Modern communication methods have brought an overload of information. In this age, immense volumes of mail not only accumulate at the front door, it also accumulates in email in-boxes. The sheer volume alone leads us to delete spontaneously anything that isn’t a bill, personal or business matter, or of other significant importance.
This creates an especially challenging situation for employers attempting to communicate benefit issues with their employees. It also means that employers need to develop benefit communication presentations that employees don’t dismiss instantly and discard if they want to communicate benefit matters effectively. One way to do this is by considering your specific employees when developing communications. By identifying various employee groups, you can then work to target or customize the communications toward them.
It’s important to first understand that topic interest is going to strongly vary from generation to generation, as each will have different current needs and goals for the future. The current work force consists mainly of three generations: Those born after 1980, Generation Y; those born from 1965 to 1980, Generation X; and those born before 1965, the Baby Boomer Generation.
Generation Y are those that are relatively young and still in the beginning stages of their career. This group isn’t very likely to be contemplating their retirement or the importance of retirement savings. As most of us not in this generation can remember, the fallacies of youth might include a feeling of infallibility and an assumption that bad things only happen to others. So, this group might not pay much attention to health benefit information. This generation is accustomed to fast-paced media imagery and usually don’t have very long attention spans. Therefore, this group is more likely to be receptive if the communication is concise and visually catching and received through electronic portals, such as email.
On the other hand, those in Generation X are at a much different point in their lives. Children, a mortgage, contributing to a child’s college education, caring for an elderly parent, and contributions to a future retirement are all common financial responsibilities of this age group, and these responsibilities often compete with one another. This group is usually established enough to know the importance of a retirement plan, but still might not be sufficiently contributing, if at all, due to balancing other financial obligations. Knowing what affects this group can be the perfect gateway to communication. For example, a retirement plan communication that has a budgeting tool as a highlight could serve to gain viewer attention. An EAP (Employee Assistance Program) with a resource and referral service to get elderly care and childcare services might also be something this group would find useful. So, EAP availability could be a highlight of a communication and gateway to discussing other benefits.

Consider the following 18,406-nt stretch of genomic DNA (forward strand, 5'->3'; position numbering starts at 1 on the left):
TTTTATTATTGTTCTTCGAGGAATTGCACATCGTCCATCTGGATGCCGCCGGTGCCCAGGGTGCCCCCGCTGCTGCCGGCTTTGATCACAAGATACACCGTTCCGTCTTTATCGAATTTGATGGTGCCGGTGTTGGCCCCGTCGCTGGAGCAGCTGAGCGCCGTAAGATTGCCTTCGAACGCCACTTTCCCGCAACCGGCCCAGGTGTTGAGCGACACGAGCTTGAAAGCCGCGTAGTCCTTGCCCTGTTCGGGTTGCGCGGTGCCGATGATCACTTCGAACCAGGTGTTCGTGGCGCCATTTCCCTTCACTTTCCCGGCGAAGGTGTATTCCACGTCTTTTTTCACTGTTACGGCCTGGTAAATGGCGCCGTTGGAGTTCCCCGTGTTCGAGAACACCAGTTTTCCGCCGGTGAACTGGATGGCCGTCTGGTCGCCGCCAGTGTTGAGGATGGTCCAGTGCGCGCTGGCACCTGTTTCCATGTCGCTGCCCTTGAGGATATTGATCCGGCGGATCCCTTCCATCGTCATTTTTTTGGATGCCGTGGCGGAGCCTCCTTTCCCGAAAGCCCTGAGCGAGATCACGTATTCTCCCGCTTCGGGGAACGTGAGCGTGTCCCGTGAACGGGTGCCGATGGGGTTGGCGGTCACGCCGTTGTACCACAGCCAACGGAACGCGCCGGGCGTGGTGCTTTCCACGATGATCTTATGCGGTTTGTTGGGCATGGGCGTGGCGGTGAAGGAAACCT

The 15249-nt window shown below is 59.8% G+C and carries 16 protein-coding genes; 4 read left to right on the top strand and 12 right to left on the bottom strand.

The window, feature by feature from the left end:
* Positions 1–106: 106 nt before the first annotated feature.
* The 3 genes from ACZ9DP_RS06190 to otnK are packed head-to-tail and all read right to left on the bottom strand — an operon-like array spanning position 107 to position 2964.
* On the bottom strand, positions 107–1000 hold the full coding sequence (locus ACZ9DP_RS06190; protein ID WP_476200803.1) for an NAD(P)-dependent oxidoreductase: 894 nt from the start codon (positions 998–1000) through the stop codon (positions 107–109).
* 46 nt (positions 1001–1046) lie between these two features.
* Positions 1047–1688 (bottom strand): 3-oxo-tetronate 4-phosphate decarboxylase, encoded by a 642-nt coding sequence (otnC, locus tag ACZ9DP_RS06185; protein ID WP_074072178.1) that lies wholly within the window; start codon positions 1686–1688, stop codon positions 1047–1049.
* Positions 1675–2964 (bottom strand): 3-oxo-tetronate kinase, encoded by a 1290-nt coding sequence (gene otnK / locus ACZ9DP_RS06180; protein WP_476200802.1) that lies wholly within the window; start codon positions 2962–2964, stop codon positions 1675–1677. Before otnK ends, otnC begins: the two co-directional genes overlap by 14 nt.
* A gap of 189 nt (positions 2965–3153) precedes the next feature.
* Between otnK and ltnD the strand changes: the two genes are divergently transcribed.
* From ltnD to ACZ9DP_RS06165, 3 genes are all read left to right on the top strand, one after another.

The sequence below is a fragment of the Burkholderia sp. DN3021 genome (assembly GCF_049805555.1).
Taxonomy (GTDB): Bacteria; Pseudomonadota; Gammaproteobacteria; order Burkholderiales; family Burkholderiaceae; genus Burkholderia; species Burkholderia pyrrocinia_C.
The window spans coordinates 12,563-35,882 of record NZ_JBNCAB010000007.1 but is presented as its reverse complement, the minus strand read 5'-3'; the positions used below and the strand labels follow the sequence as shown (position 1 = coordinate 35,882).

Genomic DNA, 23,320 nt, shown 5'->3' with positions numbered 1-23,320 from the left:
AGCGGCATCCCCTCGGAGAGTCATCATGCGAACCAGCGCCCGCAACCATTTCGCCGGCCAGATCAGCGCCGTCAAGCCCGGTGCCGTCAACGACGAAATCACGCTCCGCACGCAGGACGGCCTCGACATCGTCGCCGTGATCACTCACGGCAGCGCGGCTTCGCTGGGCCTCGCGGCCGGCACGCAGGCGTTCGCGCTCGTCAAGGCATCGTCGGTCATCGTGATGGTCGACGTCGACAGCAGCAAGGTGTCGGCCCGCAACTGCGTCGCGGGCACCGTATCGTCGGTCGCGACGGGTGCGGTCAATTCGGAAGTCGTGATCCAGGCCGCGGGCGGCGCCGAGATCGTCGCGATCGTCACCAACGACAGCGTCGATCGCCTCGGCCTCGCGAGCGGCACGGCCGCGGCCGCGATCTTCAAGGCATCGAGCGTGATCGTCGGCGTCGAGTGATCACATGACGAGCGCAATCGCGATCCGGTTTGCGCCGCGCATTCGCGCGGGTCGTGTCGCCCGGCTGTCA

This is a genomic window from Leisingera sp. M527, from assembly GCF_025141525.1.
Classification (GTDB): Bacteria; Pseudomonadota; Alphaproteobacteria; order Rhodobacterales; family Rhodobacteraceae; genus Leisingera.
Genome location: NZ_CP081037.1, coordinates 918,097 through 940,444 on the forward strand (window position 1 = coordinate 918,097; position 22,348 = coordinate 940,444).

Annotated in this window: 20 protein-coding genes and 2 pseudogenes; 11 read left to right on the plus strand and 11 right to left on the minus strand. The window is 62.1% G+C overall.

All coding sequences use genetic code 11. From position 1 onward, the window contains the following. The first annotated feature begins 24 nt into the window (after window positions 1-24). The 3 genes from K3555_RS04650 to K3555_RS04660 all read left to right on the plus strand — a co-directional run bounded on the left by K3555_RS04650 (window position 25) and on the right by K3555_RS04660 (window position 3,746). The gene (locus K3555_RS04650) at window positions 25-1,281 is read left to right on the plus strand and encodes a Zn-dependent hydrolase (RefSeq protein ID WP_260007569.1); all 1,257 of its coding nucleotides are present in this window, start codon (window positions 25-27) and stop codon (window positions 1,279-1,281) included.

Baby Boomers are at the end of their careers and quickly nearing retirement. Many are scrambling to account for bad financial decisions or lapses in savings and preserve whatever they’ve managed to accumulate thus far. Age also brings an increasing concern about health care issues. Any communication that targets these issues is usually very well received by this generation. Many in this generation aren’t very computer savvy and respond better to non-electronic communications.
The bottom line on targeted communications is quite simple: Whatever is interesting and applicable to us now is what we are most likely to read and pay attention to now. It only makes sense that effective communication is best achieved by knowing what’s important and when it’s important, and then developing and presenting communications accordingly.